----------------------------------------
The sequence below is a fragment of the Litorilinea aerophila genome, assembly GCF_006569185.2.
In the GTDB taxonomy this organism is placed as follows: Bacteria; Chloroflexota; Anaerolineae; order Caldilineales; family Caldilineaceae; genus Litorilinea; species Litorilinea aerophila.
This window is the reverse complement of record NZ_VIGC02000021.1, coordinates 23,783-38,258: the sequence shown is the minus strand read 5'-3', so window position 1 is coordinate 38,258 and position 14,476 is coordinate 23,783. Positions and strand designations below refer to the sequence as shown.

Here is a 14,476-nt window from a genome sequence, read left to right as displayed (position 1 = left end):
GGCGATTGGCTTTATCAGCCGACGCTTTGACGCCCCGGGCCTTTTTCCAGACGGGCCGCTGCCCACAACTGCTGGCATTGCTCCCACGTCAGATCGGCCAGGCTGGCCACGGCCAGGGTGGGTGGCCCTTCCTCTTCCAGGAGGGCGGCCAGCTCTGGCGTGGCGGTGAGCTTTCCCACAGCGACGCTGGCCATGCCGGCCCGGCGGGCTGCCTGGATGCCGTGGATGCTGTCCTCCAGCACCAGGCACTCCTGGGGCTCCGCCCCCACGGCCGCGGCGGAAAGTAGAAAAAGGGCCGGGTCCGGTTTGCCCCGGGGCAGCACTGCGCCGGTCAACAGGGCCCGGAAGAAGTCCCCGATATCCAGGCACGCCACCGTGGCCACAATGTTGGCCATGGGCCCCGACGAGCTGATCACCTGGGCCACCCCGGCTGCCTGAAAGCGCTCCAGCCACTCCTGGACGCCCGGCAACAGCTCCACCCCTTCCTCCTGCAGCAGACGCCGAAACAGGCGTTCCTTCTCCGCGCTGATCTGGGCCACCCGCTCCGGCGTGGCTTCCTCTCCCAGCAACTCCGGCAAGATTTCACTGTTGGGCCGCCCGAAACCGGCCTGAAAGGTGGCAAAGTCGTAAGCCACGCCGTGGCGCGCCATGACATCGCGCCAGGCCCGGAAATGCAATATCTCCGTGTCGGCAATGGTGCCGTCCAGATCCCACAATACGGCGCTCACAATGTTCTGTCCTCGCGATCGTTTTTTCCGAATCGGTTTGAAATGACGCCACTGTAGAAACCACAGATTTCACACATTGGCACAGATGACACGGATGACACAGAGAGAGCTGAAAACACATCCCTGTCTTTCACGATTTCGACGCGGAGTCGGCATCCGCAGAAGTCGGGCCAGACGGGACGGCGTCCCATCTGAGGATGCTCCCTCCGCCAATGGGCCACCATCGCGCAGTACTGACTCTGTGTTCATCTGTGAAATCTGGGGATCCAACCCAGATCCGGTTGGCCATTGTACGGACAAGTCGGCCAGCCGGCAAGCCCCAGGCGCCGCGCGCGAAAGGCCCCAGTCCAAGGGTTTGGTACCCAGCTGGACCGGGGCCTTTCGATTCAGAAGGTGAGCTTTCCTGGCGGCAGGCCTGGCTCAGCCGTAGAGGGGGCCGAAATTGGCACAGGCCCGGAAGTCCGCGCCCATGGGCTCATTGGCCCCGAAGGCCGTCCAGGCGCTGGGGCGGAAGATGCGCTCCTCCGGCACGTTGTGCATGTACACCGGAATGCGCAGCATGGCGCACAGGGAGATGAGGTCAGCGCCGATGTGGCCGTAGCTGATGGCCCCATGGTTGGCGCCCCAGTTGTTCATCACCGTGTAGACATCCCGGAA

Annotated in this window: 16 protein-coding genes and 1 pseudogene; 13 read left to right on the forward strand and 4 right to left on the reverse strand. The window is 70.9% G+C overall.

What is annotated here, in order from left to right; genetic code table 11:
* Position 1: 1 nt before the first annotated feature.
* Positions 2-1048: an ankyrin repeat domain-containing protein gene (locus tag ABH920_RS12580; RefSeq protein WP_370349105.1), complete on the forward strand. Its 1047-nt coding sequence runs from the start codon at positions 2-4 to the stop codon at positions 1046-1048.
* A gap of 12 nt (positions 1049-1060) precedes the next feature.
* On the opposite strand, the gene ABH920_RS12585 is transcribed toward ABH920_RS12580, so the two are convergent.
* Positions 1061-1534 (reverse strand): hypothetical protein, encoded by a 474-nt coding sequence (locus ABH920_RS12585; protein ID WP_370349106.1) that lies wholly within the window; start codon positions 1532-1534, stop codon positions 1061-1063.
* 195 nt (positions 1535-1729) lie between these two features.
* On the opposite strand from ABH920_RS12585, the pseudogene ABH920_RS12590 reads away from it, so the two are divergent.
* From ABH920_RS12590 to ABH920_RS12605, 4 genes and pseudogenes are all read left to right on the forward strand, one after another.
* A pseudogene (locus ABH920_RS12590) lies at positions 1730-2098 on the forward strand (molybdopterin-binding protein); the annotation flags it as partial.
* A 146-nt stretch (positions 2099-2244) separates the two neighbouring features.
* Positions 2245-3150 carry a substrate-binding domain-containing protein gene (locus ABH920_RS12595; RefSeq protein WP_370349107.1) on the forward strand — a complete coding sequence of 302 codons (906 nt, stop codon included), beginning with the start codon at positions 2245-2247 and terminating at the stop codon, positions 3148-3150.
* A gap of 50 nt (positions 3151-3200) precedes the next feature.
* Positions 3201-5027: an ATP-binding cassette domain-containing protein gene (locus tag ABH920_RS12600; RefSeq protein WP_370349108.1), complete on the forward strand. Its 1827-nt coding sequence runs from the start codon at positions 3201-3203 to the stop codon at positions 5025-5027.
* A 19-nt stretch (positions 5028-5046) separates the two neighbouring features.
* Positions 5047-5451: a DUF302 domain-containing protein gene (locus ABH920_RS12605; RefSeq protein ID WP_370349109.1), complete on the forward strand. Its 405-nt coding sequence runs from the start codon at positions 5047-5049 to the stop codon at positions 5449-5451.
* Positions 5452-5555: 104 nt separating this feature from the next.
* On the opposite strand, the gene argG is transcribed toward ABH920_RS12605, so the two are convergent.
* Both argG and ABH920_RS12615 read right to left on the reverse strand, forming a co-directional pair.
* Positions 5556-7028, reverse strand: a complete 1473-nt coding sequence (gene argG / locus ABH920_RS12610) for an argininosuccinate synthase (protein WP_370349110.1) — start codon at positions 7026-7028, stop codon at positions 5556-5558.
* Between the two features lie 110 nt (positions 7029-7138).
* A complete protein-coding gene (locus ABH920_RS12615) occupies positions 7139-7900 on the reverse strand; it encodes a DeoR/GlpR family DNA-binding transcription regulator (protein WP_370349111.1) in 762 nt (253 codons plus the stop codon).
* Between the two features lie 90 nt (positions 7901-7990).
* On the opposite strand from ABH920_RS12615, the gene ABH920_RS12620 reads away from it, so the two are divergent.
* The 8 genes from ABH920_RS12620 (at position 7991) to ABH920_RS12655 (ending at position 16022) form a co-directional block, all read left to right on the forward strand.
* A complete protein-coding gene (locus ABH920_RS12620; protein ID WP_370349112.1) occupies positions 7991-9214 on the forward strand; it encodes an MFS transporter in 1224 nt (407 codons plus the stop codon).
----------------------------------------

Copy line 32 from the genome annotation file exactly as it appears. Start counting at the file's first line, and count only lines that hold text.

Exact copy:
* A complete protein-coding gene (locus ABH920_RS12620; protein ID WP_370349112.1) occupies positions 7991-9214 on the forward strand; it encodes an MFS transporter in 1224 nt (407 codons plus the stop codon).